Okay, so I’m here.

Bangkok can be a bit of a daunting experience. So I’ve read. And so I now experience! The first day out of the hotel (a dump more or less, but the river views from the roof-top restaurant are unmatched, apparently). I know that you should follow your mother’s advice: don’t talk to strangers! And if you do, it’s usually the beginning of a scam. Cos in a city that seems strangely self-absorbed, the friendliness comes from a certain interest in the Westerner’s wallet.

I go along with the ride as this business guy approaches me. After all, I will not buy anything from him, but at the same time don’t want to be rude. He wants to know where I’m going and tells me that from tomorrow on there will be a three day Buddhist holiday all over the country and if I want to buy any tickets to anywhere, I’d better take his tuk-tuk quicksmart and reserve a real cheap train and bus. He’s superfriendly, chatty and smiling.

This changes as I politely tell him that I’m not interested. He turns around, curses in Thai and English, tells me how much of a bad person I am and says he doesn’t ever want to talk to me again. I’m probably spellbound for life.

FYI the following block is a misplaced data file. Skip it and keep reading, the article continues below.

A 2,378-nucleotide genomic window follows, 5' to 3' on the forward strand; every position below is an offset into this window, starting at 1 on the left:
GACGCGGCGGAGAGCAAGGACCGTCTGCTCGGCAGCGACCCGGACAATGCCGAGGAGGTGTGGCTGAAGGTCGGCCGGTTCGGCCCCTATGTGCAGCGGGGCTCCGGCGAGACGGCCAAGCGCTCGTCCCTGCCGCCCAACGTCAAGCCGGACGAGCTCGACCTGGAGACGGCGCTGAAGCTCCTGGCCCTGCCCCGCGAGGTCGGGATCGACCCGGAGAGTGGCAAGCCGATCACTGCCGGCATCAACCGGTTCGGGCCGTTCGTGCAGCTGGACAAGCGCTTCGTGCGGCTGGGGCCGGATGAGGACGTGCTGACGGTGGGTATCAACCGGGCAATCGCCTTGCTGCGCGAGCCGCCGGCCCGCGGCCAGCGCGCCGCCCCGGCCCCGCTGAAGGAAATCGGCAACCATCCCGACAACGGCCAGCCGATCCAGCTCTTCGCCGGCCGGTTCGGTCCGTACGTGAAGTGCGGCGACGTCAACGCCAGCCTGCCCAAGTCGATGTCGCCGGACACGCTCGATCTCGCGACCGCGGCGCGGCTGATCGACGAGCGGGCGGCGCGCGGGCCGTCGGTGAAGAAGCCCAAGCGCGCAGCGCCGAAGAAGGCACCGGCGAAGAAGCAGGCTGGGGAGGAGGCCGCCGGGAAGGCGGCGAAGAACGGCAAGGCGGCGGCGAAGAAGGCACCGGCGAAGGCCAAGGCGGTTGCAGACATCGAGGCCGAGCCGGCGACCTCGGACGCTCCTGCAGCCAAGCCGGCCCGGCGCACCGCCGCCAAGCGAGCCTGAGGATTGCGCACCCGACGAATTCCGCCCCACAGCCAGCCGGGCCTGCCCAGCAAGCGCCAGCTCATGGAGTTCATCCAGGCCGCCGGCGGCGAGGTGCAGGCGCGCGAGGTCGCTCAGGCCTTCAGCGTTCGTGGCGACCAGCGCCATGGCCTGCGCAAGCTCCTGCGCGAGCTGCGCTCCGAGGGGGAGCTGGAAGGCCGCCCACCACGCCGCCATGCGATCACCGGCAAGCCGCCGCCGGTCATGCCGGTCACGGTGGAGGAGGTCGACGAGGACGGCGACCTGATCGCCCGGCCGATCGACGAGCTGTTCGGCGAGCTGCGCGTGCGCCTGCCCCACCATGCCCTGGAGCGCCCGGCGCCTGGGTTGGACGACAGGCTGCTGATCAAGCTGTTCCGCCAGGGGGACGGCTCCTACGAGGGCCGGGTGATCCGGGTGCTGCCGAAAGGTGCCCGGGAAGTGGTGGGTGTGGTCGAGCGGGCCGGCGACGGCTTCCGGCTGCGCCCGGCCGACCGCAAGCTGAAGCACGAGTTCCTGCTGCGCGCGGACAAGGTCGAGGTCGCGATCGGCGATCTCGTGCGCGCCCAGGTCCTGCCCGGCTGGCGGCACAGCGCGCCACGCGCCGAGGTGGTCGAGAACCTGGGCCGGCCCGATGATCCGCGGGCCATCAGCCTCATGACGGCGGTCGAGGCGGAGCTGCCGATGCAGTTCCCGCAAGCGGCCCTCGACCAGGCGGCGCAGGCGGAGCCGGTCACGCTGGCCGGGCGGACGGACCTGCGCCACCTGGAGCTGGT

On my way to Hualamphong train station (about 20mins by foot), I’m trying my best to avoid tuk-tuk drivers. Of course, as it turns out, no tourist attraction is closed today or tomorrow, there is no Buddhist holiday in sight for months, and the cheapest train or bus tickets are sold in the government train and bus terminals.

The sun is belting down by that stage, so the all-day ticket on the BTS sky train is a welcoming A/C change. And a good way to see the city, too. I get off here and there, and take a ferry back to the hotel. Sweet!

And, first lesson learnt: tell anyone approaching you that you’ve been in the country several weeks, or you already have a ticket. They’ll leave you alone. If not, just ignore them. Takes a bit of getting used to, but I guess they’re used to being rejected.

Sun set on roof-top restaurant.

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